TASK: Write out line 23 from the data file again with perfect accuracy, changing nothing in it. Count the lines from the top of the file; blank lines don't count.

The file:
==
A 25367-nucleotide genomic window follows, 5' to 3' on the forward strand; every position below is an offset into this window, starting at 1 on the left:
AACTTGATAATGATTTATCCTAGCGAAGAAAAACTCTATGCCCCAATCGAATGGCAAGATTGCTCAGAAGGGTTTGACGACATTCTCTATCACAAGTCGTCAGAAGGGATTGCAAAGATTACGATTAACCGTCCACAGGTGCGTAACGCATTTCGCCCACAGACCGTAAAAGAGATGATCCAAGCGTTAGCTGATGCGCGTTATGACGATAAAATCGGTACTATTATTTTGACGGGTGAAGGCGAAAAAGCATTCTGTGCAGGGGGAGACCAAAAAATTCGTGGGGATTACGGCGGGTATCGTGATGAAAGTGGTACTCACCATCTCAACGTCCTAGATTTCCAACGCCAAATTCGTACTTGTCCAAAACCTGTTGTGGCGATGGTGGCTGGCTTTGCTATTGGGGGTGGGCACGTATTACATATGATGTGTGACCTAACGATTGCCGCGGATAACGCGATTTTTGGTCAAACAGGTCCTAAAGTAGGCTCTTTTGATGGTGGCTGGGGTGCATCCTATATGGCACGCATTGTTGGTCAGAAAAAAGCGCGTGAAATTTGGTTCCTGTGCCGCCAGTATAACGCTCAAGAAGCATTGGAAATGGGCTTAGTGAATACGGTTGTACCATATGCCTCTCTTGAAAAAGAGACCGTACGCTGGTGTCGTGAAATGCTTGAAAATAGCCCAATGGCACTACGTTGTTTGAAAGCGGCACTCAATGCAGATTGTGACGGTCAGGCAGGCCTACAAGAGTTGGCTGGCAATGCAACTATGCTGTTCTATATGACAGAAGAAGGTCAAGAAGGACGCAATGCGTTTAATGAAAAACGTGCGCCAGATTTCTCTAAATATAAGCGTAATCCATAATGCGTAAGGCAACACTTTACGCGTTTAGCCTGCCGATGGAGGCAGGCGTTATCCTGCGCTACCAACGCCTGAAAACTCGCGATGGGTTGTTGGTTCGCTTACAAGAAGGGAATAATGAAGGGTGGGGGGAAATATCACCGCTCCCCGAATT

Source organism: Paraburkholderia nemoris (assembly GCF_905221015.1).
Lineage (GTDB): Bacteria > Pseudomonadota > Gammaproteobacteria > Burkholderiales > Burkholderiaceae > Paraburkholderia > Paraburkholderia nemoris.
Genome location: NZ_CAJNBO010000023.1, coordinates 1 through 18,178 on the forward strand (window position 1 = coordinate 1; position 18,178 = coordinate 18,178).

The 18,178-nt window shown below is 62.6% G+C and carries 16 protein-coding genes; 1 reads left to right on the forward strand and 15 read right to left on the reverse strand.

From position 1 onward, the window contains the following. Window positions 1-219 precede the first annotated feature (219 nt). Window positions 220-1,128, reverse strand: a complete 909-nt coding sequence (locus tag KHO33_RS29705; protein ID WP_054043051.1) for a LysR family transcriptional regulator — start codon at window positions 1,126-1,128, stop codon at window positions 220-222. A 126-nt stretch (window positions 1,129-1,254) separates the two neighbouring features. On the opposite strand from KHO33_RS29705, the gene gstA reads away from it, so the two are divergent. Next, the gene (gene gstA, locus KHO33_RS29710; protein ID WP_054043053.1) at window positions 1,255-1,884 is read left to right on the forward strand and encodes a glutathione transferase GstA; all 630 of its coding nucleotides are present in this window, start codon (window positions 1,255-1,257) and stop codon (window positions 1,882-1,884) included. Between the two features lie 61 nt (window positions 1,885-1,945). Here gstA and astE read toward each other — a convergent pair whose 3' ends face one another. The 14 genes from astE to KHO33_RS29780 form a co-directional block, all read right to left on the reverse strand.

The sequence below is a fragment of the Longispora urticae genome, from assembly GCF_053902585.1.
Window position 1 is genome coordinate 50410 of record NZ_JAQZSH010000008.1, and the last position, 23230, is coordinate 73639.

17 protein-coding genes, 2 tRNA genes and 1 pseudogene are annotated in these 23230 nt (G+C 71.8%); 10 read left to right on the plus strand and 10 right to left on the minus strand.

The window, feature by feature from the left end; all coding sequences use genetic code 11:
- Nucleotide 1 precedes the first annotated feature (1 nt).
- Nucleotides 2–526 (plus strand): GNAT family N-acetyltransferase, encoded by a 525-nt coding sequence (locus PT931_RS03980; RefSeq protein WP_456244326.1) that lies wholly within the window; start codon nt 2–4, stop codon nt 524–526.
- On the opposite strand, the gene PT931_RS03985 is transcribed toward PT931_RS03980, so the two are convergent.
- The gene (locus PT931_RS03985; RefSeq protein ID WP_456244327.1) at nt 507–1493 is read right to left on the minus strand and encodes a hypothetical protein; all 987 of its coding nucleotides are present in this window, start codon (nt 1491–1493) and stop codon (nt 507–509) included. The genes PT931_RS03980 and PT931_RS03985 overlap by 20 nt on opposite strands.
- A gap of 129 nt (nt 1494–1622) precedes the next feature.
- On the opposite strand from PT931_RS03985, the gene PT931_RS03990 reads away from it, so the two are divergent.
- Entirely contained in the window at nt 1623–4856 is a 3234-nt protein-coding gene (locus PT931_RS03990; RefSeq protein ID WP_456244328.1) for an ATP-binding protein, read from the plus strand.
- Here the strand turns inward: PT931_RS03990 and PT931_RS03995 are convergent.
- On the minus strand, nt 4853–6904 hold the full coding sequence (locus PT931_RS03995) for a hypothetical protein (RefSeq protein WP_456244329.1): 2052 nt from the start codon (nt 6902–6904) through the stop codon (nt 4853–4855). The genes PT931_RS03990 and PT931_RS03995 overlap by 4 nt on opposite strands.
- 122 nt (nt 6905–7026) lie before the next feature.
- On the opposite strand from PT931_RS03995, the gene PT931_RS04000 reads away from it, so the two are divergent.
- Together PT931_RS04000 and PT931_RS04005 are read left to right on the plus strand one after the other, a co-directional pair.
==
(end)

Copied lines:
- Together PT931_RS04000 and PT931_RS04005 are read left to right on the plus strand one after the other, a co-directional pair.